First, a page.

Their efforts directly impacted the USAACE training mission.

“From a scientific standpoint we’ve given real data, we’ve given real test plans, and we’ve submitted all that information for a decision to be made that, yeah, we can perform the mission and here are the restrictions, here is the risk that’s accepted,” he said.

Randles said he is proud of the fast turnaround time in getting a solution so the crews could protect themselves by wearing cloth masks.

“Part of that, if not the majority of that, is from our work here at USAARL to allow them to continue to train and still abide by the current guidance,” he said.

Randles said being part of the USAARL team has been humbling and rewarding.

“Here I am looking at doctors and scientists with more letters in their name than in mine, and I understand immediately that they’re on a completely different level than myself,” Randles said. “At the same time I’m getting questions from them such as, ‘hey, what does the aircraft do, what are the basic flight profiles’, things that maybe a flight school student is either learning or doesn’t know yet.”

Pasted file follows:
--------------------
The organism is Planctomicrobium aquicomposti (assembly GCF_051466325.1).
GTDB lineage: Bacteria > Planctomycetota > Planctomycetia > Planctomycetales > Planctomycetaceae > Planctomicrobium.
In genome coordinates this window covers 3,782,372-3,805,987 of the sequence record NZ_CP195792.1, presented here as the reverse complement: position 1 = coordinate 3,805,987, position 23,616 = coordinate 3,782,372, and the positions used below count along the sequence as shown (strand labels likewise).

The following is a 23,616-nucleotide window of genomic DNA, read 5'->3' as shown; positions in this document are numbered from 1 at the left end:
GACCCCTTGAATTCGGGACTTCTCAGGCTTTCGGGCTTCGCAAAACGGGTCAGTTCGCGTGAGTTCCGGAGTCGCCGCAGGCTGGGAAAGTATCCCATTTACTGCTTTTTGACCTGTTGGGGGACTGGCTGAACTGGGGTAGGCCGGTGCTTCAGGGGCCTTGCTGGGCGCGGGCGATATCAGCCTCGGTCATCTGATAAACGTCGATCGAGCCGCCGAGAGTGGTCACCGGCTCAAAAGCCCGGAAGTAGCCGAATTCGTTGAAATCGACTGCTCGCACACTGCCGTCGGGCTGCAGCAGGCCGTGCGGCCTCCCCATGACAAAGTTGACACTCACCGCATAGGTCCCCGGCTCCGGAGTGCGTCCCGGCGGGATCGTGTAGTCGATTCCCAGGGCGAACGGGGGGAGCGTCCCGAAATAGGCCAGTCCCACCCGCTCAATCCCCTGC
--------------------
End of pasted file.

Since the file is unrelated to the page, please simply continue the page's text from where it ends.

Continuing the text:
As a MEDEVAC pilot, Randles described himself as the “Uber driver,” and whereas he normally has a crew chief and medic in the back, now there are researchers behind him.

“I’m just responsible for controlling the aircraft and working with them and giving them my operational sense. So it really is that team effort that is rewarding here at USAARL knowing that we all rely on one another to perform the mission.”

And their mission goes well beyond COVID-19 and routine testing efforts.

“We’re also looking ahead at Future Vertical Lift, other Army modernization priorities… adding in our reports, adding in our studies, our experiments that will help make informed decisions on what the future warfighter looks like.”